Governor signs new law tied to Channel 2 investigations into controversial real estate deals

ATLANTA — A Channel 2 Action News investigation has helped change Georgia law.

This week, Gov. Brian Kemp signed into law a bill that outlaws a key part of the controversial real estate deals which Channel 2 Action News Investigates exposed in a series of stories.

At our last check, MV Realty had well over 3,000 liens filed with court clerks across Georgia. With this new law, it’s now illegal for MV to file any more of those liens.

The company has used the liens to strong-arm homeowners into paying them thousands of dollars on the sale of their homes.

The bill’s author state Rep. Clint Crowe, a real estate broker himself, told Channel 2 consumer investigator Justin Gray that he hopes the newly signed law runs MV Realty out of Georgia.

“Anybody’s going to come in and do this and take advantage of folks and do it in a profession that also has our name attached to it, I’d rather see them. Do business somewhere else,” Crowe said.

We’ve told you in a series of Channel 2 Action News Investigates stories about MV Realty and its 40-year listing agreements.


You get a small check now, but a big penalty later – 3% of the value of your home if you don’t use them to sell your house.

The new Georgia law does not ban the 40-year contracts but does prevent the liens MV uses to enforce them.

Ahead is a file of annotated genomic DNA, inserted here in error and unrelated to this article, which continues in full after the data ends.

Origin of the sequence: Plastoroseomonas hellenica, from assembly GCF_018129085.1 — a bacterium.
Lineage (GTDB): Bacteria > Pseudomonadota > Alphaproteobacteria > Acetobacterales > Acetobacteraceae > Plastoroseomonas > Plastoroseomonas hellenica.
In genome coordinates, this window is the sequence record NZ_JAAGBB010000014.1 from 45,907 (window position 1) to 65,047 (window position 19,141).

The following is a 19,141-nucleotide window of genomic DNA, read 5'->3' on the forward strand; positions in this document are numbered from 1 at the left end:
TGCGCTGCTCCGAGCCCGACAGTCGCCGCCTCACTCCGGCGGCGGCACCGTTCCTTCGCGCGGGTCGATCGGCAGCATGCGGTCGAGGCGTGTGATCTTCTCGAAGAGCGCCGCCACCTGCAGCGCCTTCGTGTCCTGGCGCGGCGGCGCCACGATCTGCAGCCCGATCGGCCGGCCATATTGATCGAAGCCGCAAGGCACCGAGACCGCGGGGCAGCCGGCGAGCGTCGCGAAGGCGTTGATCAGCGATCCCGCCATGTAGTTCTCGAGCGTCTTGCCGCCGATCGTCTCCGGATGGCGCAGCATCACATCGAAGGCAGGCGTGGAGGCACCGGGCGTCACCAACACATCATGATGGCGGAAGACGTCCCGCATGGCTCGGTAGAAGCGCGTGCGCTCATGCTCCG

Last November, we introduced you to Ira Dorin. MV Realty placed a lien on the sale of his Cobb County home and sued him to block the sale.

“He served me papers right there in front of my kids,” Dorin said. “I had to pay MV Realty over $9,000.”

The new Georgia law will outlaw liens like the one that forced Dorin to pay out thousands of dollars.

“What they won’t have the opportunity to do is hold somebody hostage when they’re trying to liquidate this asset, sell this home,” Crowe said.

Since our investigations, five state attorneys general have filed lawsuits against MV Realty.

Now, Georgia is one of the very first states in the country to change the law

“I don’t feel like they ever wanted to or intended to list these properties. They had no desire to do that. All they wanted to do was get somebody locked into when they went to sell it, they had to deal with them first. And this prevents them from being able to do that,” Crowe said.

The law goes into effect in 2024.

It does not impact those liens already on the books, but there is also still an open and active investigation by the state attorney general’s office.


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